TAMMY SWIFT: Menopause more like 'mental-pause'
I used to think all those things said about menopause were sort of exaggerated. Wasn't talk of "hot flashes" simply fodder for Maxine cartoons? Weren't "night sweats" and "mood changes" the wacky punch lines for "Over the Hill" gifts at the party...
I used to think all those things said about menopause were sort of exaggerated. Wasn't talk of "hot flashes" simply fodder for Maxine cartoons? Weren't "night sweats" and "mood changes" the wacky punch lines for "Over the Hill" gifts at the party store?
And then slowly, insidiously everything started to change. My body and brain conspired to turn on me. It was as if my womb were preparing for a giant going-out-of-business sale.
The first changes were superficial. My hair, once musk ox-thick, started to thin. Age spots - the price for using iodine and baby oil as my "sun protection" three decades ago - appeared. And when did I start looking like a late-stage Marianne Faithfull?
But it hasn't ended there. My knees pop when I descend stairs. After my last visit to the eye doctor, I thought the optometry field would need to invent octofocals. I can no longer wear cute, little Toms or flats; now I need to worry about plantar fasciitis and arch support.
Notoriously cold-blooded, I used to go to bed swaddled as if participating in the Iditarod. I would then sleep for eight or nine hours straight. Now I am waking up at 4 a.m. with my covers kicked off and my sheets drenched in sweat. And judging by the number of my female friends who are also on Facebook in the middle of the night, I am not alone. Perhaps we all need to start a book club that begins at 4 a.m. and meets in someone's unheated garage.
Overall, however, the worst problem has been the brain fog. My gray matter seems much less reliable. Now I know why they call it "mental-pause." I can't seem to absorb new information as quickly. My memory is awful. Where did I put my purse-sized fan for my next hot flash? Heck, where did I put my purse? Did I leave it in the car? Where did I park my car?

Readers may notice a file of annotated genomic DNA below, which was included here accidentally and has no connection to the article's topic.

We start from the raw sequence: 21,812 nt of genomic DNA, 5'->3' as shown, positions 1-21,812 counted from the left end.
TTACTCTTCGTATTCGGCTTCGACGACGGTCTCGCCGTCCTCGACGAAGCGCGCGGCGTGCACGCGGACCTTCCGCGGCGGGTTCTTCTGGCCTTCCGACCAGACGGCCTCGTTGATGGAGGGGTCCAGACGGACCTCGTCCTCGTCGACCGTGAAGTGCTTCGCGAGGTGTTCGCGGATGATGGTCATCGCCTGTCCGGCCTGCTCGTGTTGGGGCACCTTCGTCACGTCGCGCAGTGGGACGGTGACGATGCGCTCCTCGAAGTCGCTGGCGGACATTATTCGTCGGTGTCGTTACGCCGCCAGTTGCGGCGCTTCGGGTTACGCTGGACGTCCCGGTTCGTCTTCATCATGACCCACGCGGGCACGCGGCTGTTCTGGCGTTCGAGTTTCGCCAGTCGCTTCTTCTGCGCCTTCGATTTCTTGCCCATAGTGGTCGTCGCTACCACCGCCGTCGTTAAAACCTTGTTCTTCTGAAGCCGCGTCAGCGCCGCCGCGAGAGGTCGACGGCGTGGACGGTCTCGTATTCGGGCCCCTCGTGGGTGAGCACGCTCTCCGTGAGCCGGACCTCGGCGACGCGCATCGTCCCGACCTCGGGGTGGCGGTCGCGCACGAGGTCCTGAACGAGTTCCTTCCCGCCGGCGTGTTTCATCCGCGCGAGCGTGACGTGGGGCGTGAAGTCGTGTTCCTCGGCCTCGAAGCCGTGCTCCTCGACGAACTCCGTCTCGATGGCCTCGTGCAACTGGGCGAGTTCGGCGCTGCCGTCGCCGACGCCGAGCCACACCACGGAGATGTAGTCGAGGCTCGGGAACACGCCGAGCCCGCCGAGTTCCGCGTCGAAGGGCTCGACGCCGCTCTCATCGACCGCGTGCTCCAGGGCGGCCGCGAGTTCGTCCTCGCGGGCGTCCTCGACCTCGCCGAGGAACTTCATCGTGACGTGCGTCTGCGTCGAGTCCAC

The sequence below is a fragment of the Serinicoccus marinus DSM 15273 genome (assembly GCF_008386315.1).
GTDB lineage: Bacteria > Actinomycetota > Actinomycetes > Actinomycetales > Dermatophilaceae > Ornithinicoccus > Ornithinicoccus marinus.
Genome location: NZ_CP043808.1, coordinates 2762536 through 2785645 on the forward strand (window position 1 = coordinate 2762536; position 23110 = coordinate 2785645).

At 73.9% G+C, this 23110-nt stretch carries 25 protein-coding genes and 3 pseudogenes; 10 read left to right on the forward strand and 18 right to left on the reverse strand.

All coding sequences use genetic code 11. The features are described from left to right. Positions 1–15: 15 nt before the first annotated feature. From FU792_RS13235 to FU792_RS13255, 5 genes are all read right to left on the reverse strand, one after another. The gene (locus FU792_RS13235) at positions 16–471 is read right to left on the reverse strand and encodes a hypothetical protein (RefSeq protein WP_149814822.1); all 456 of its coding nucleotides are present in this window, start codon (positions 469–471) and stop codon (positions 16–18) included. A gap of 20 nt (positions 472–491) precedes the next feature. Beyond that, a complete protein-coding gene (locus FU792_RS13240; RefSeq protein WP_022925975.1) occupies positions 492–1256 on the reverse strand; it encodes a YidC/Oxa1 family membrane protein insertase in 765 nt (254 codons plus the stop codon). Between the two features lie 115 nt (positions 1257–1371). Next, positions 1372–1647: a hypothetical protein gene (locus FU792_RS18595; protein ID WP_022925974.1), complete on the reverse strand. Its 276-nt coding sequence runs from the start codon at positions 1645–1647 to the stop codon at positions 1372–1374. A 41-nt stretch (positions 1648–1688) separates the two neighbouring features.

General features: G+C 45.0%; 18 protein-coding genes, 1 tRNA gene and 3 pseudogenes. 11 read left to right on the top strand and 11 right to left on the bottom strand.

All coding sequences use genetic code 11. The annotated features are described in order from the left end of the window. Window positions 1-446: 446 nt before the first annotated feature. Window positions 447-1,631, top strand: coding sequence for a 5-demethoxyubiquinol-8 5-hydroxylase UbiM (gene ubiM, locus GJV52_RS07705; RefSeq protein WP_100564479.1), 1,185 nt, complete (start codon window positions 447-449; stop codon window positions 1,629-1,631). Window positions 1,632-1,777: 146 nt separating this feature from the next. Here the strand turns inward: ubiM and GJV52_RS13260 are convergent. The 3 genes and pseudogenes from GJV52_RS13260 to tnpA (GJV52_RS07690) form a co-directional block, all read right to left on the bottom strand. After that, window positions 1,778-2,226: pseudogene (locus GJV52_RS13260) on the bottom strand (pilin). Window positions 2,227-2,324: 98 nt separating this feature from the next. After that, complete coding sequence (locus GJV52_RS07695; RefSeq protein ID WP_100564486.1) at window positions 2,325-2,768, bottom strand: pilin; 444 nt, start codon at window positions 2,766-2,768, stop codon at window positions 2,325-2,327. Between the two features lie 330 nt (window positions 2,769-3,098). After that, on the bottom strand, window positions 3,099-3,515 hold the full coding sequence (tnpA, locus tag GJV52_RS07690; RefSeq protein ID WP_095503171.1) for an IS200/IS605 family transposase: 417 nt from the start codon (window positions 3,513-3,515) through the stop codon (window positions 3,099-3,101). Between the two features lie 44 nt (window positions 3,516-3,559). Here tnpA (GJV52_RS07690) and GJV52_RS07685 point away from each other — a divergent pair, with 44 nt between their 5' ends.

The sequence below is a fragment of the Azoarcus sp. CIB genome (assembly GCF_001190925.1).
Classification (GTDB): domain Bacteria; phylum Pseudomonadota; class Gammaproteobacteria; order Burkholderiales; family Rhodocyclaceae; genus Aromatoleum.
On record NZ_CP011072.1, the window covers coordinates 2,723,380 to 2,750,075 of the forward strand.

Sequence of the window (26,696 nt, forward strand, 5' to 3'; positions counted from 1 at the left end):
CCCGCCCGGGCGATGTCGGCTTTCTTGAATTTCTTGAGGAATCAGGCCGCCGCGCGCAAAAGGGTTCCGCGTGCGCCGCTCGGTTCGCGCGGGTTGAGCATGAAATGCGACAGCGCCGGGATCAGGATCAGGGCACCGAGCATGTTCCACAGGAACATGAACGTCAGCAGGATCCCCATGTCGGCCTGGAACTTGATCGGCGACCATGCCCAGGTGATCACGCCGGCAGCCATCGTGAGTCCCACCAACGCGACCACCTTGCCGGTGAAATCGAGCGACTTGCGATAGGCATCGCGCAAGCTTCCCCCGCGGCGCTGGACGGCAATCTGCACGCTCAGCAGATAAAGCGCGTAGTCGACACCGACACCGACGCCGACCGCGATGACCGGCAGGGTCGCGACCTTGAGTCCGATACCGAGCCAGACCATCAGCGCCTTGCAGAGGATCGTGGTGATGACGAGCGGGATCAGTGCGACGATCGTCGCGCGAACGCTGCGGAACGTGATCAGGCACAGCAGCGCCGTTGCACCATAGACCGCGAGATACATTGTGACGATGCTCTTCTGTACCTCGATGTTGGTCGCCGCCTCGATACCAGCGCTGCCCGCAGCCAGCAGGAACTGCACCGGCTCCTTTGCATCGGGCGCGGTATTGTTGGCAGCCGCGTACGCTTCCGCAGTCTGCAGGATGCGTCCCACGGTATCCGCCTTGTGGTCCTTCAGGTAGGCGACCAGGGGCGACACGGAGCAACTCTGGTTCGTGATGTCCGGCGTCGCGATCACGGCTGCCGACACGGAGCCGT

Of course, the only answer to these baffling new changes is to control what I can. Because I am a good Westernized consumer, this means I can only do one thing: try to find the answer by spending more money. Obviously, the issue isn't that time is marching forward like an unstoppable robot of inevitable destruction. My real problem is an alarming lack of probiotic-black cohosh-krill oil-glucoso-creatine. (I now know why my mother carries a Volkswagen-sized trunk of supplements whenever she visits.)
My medicine chest has begun to fill up with strange new products. Fiber. A mouth guard. Aspercreme. An inordinate amount of stuff for my feet.
Likewise, my beauty products have become more costly and serious-sounding, taking on an almost medicinal quality. Wrinkle Triage 1000. Clinical Youth Resuscitation. Emergency Age-Spot Intervention.
Of course, in my stony, old heart of hearts, I know this won't really help. Not to get all Disney about it, but aging is just part of the "Circle of Life." I need to learn to flow with it and to accept the changes. Rather than panic, I must keep my cool.
Well, maybe later, after I open a window.
Is it hot in here?
Swift writes for the The Forum of Forum-Moorhead. She can be reached at firstname.lastname@example.org .